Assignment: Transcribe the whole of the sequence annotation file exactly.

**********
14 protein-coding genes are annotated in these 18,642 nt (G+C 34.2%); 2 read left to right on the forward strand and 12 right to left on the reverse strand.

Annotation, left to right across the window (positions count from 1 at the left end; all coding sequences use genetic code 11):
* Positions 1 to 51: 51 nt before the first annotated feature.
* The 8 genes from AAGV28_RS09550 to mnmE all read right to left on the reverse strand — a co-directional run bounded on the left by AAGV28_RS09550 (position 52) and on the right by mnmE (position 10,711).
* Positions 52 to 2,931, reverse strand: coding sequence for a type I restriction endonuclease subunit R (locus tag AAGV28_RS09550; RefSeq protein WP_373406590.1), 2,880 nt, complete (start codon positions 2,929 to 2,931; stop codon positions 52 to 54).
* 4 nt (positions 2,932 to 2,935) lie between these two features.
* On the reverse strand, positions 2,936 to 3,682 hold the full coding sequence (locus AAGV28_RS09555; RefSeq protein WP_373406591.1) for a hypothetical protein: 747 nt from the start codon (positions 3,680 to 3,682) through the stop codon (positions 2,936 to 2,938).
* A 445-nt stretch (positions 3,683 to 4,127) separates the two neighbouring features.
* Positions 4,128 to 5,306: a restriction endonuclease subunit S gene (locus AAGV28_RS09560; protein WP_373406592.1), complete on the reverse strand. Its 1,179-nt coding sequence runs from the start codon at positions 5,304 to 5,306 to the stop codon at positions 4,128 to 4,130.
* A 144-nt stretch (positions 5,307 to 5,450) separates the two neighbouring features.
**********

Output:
14 protein-coding genes are annotated in these 18,642 nt (G+C 34.2%); 2 read left to right on the forward strand and 12 right to left on the reverse strand.

Annotation, left to right across the window (positions count from 1 at the left end; all coding sequences use genetic code 11):
* Positions 1 to 51: 51 nt before the first annotated feature.
* The 8 genes from AAGV28_RS09550 to mnmE all read right to left on the reverse strand — a co-directional run bounded on the left by AAGV28_RS09550 (position 52) and on the right by mnmE (position 10,711).
* Positions 52 to 2,931, reverse strand: coding sequence for a type I restriction endonuclease subunit R (locus tag AAGV28_RS09550; RefSeq protein WP_373406590.1), 2,880 nt, complete (start codon positions 2,929 to 2,931; stop codon positions 52 to 54).
* 4 nt (positions 2,932 to 2,935) lie between these two features.
* On the reverse strand, positions 2,936 to 3,682 hold the full coding sequence (locus AAGV28_RS09555; RefSeq protein WP_373406591.1) for a hypothetical protein: 747 nt from the start codon (positions 3,680 to 3,682) through the stop codon (positions 2,936 to 2,938).
* A 445-nt stretch (positions 3,683 to 4,127) separates the two neighbouring features.
* Positions 4,128 to 5,306: a restriction endonuclease subunit S gene (locus AAGV28_RS09560; protein WP_373406592.1), complete on the reverse strand. Its 1,179-nt coding sequence runs from the start codon at positions 5,304 to 5,306 to the stop codon at positions 4,128 to 4,130.
* A 144-nt stretch (positions 5,307 to 5,450) separates the two neighbouring features.